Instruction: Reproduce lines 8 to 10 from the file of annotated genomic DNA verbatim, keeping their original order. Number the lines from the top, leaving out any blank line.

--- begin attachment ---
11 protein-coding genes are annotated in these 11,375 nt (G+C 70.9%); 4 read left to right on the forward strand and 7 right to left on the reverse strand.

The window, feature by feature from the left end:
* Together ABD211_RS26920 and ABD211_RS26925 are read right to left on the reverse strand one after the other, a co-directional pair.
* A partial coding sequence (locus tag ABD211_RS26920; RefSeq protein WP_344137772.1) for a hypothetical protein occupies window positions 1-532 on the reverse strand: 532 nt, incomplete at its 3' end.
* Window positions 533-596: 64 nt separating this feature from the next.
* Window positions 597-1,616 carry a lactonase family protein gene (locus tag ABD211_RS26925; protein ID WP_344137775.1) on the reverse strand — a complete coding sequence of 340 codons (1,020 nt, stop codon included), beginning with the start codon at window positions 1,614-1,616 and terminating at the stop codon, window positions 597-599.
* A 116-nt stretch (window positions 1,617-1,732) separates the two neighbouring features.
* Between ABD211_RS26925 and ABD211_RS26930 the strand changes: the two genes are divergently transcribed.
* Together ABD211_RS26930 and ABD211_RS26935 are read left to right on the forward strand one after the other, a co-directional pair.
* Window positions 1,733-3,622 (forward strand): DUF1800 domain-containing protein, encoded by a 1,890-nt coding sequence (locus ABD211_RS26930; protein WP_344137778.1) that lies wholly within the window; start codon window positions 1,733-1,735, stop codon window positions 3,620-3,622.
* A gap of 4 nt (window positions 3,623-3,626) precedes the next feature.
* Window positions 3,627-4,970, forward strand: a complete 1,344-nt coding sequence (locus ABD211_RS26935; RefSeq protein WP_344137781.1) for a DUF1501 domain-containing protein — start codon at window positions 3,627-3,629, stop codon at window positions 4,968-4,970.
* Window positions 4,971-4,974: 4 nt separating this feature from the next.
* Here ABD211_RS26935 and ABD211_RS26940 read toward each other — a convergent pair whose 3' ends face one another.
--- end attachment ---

* Between ABD211_RS26925 and ABD211_RS26930 the strand changes: the two genes are divergently transcribed.
* Together ABD211_RS26930 and ABD211_RS26935 are read left to right on the forward strand one after the other, a co-directional pair.
* Window positions 1,733-3,622 (forward strand): DUF1800 domain-containing protein, encoded by a 1,890-nt coding sequence (locus ABD211_RS26930; protein WP_344137778.1) that lies wholly within the window; start codon window positions 1,733-1,735, stop codon window positions 3,620-3,622.